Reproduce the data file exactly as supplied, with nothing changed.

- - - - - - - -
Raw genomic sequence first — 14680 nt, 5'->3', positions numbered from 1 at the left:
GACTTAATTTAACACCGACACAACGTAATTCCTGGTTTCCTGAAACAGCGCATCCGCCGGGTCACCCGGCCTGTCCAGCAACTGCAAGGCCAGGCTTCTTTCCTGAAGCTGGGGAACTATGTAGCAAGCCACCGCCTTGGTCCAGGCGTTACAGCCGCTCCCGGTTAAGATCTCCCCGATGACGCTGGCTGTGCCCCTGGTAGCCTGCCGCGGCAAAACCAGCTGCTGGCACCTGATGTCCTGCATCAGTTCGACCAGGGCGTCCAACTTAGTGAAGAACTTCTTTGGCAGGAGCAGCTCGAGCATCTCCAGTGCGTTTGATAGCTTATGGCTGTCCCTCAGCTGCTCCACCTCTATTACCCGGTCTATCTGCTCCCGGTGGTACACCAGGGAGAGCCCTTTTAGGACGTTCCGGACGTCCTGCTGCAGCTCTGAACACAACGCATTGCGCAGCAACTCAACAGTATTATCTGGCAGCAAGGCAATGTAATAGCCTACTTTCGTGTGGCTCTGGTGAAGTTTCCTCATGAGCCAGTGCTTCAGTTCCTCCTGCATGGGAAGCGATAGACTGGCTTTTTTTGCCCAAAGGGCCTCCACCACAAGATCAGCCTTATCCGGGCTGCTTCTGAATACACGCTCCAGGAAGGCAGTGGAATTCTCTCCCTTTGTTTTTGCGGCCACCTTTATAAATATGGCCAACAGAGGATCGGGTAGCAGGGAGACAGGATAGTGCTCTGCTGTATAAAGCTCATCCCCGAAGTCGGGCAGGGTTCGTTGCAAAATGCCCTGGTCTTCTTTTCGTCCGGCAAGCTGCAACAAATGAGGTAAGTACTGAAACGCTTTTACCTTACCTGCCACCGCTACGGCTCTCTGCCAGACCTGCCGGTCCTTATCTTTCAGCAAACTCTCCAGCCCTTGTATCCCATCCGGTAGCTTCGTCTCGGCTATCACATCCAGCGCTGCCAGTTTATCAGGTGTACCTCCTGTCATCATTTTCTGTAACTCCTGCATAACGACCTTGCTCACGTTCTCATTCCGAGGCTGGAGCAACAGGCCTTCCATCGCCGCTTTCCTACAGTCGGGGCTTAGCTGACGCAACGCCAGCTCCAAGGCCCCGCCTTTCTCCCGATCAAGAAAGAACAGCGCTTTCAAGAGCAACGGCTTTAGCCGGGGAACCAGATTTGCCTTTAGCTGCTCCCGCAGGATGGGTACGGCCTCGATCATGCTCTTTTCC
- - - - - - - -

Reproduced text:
Raw genomic sequence first — 14680 nt, 5'->3', positions numbered from 1 at the left:
GACTTAATTTAACACCGACACAACGTAATTCCTGGTTTCCTGAAACAGCGCATCCGCCGGGTCACCCGGCCTGTCCAGCAACTGCAAGGCCAGGCTTCTTTCCTGAAGCTGGGGAACTATGTAGCAAGCCACCGCCTTGGTCCAGGCGTTACAGCCGCTCCCGGTTAAGATCTCCCCGATGACGCTGGCTGTGCCCCTGGTAGCCTGCCGCGGCAAAACCAGCTGCTGGCACCTGATGTCCTGCATCAGTTCGACCAGGGCGTCCAACTTAGTGAAGAACTTCTTTGGCAGGAGCAGCTCGAGCATCTCCAGTGCGTTTGATAGCTTATGGCTGTCCCTCAGCTGCTCCACCTCTATTACCCGGTCTATCTGCTCCCGGTGGTACACCAGGGAGAGCCCTTTTAGGACGTTCCGGACGTCCTGCTGCAGCTCTGAACACAACGCATTGCGCAGCAACTCAACAGTATTATCTGGCAGCAAGGCAATGTAATAGCCTACTTTCGTGTGGCTCTGGTGAAGTTTCCTCATGAGCCAGTGCTTCAGTTCCTCCTGCATGGGAAGCGATAGACTGGCTTTTTTTGCCCAAAGGGCCTCCACCACAAGATCAGCCTTATCCGGGCTGCTTCTGAATACACGCTCCAGGAAGGCAGTGGAATTCTCTCCCTTTGTTTTTGCGGCCACCTTTATAAATATGGCCAACAGAGGATCGGGTAGCAGGGAGACAGGATAGTGCTCTGCTGTATAAAGCTCATCCCCGAAGTCGGGCAGGGTTCGTTGCAAAATGCCCTGGTCTTCTTTTCGTCCGGCAAGCTGCAACAAATGAGGTAAGTACTGAAACGCTTTTACCTTACCTGCCACCGCTACGGCTCTCTGCCAGACCTGCCGGTCCTTATCTTTCAGCAAACTCTCCAGCCCTTGTATCCCATCCGGTAGCTTCGTCTCGGCTATCACATCCAGCGCTGCCAGTTTATCAGGTGTACCTCCTGTCATCATTTTCTGTAACTCCTGCATAACGACCTTGCTCACGTTCTCATTCCGAGGCTGGAGCAACAGGCCTTCCATCGCCGCTTTCCTACAGTCGGGGCTTAGCTGACGCAACGCCAGCTCCAAGGCCCCGCCTTTCTCCCGATCAAGAAAGAACAGCGCTTTCAAGAGCAACGGCTTTAGCCGGGGAACCAGATTTGCCTTTAGCTGCTCCCGCAGGATGGGTACGGCCTCGATCATGCTCTTTTCC